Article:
Yesterday, biopharmaceutical company Axovant announced it would cease development of its lead neuroscience candidate, intepirdine, after a Phase IIb clinical trial in Lewy body dementia came back with negative results. The 5-HT6 inhibitor previously failed to show any benefit in patients with mild-to-moderate Alzheimer’s disease in the company’s MINDSET trial.
Axovant was working with Roivant Sciences in the hopes of eventually commercializing intepirdine. The drug candidate was also tested for efficacy in improving gait and balance in dementia patients, however studies were unsuccessful.
“Based on the totality of intepirdine data to date, there is no evidence to support its further development,” said Dr. David Hung, chief executive officer of Axovant. “Separately, we will be working with Roivant to build our pipeline to develop other new therapies for patients with neurological conditions who so desperately need them.”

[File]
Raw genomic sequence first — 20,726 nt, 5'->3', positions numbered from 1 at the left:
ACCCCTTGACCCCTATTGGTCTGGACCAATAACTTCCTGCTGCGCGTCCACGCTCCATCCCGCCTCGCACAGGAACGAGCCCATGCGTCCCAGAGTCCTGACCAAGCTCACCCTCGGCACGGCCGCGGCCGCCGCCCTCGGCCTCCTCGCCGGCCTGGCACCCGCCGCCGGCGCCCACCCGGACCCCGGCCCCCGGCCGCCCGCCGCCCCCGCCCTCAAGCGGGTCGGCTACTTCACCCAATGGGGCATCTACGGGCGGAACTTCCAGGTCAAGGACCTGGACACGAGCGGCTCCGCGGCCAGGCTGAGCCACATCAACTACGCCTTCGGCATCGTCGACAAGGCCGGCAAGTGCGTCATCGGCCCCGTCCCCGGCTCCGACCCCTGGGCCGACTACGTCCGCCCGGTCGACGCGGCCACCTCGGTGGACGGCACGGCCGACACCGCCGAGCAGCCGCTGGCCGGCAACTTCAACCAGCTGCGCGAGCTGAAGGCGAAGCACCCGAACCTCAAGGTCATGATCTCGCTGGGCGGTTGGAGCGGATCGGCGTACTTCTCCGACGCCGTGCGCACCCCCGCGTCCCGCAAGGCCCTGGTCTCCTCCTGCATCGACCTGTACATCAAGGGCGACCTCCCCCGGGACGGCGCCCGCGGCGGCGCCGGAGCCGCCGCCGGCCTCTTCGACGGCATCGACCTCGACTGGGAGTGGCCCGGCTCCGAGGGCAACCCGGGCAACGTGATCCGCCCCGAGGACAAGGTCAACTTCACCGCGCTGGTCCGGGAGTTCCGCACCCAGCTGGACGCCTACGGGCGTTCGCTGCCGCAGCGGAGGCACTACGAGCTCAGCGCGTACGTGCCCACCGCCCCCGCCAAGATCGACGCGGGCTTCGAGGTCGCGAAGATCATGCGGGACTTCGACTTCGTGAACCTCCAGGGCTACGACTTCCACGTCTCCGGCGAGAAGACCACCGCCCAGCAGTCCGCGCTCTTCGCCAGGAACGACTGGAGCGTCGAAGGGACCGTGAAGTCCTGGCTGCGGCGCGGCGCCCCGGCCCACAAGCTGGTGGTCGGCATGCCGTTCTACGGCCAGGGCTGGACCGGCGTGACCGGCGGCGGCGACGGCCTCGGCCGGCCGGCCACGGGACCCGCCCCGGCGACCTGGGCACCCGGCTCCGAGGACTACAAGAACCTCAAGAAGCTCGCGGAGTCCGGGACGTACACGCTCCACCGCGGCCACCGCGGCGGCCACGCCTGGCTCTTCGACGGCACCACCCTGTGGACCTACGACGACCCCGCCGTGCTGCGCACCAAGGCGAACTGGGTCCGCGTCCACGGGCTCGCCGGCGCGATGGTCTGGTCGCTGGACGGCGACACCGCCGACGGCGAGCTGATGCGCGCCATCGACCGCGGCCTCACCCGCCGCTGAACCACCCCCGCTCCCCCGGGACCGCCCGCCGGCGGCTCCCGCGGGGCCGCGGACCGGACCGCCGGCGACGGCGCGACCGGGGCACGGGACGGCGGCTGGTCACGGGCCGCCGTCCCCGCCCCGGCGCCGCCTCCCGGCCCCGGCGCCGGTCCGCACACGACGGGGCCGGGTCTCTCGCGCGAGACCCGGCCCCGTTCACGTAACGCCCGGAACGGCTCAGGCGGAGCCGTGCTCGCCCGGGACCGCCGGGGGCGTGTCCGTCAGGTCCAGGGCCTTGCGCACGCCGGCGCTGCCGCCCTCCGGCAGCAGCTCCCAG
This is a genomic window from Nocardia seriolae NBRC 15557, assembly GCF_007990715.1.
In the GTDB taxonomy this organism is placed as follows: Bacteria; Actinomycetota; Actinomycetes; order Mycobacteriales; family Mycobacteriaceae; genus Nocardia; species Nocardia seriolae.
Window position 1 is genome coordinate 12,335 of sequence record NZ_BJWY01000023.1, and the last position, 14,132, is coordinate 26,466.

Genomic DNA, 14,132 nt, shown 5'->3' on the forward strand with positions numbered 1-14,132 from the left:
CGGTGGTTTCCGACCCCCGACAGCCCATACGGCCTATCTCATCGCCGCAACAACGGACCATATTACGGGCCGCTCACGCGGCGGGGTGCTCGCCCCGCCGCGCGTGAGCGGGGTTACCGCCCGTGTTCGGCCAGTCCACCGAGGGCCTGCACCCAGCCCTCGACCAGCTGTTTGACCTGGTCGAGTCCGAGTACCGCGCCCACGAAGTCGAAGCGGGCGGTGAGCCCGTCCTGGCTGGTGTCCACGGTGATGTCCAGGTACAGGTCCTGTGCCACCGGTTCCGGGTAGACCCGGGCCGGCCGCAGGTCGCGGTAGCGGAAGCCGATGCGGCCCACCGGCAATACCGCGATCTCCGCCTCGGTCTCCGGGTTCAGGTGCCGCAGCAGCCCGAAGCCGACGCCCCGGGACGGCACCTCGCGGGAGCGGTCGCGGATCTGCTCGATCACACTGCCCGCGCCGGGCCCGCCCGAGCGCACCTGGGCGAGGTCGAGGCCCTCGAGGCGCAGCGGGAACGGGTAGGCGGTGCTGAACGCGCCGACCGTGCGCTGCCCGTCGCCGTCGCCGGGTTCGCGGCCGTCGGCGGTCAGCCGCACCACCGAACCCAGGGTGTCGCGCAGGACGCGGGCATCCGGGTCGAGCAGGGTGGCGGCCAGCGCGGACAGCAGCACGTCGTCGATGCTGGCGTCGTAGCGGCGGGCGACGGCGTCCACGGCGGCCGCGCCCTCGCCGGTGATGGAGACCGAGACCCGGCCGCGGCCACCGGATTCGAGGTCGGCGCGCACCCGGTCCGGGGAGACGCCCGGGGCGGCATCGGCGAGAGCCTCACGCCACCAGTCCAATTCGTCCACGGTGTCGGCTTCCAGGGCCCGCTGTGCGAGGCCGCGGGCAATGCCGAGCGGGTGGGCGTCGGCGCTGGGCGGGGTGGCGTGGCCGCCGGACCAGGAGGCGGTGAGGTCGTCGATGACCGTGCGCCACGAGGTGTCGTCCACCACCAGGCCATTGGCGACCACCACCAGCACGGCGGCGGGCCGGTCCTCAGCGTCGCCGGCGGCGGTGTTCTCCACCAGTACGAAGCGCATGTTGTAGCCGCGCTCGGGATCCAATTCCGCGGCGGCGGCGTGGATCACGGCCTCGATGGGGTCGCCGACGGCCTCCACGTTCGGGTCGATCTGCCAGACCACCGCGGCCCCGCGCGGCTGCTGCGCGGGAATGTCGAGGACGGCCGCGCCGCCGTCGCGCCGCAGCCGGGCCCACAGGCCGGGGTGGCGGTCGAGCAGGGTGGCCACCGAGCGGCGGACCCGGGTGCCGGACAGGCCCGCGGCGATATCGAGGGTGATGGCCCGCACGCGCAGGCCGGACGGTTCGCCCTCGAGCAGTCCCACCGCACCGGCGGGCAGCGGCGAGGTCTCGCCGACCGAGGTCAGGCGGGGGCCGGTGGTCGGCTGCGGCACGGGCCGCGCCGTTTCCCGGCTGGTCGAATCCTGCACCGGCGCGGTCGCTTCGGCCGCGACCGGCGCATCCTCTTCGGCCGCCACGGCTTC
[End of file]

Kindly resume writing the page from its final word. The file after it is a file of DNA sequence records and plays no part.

Originally licensed from GlaxoSmithKline in 2014, intepirdine was largely investigated as an add-on drug to boost the effectiveness of cholinesterase inhibitors and other Alzheimer’s therapies. The failure comes as large drugmakers like Pfizer are shutting down their neuroscience R&D divisions in light of their own struggles in developing effective disease-modifying therapies for Alzheimer’s and other neurological diseases.
Axovant will now focus on developing another Lewy body dementia drug candidate, nelotanserin, which has shown promising results in early phase clinical trials. The drug is a 5-HT2a receptor inverse agonist and is being assessed as a possible treatment for Lewy body dementia-associated sleep disorders and visual hallucinations.
In addition, nelotanserin is also being tested in Parkinson’s disease dementia, a condition linked to the accumulation of Lewy bodies in the brain. Patients given nelotanserin in trials of the drug have shown improvement on the Unified Parkinson’s Disease Rating Scale (UPDRS) part III, with possible effects on hallucinations.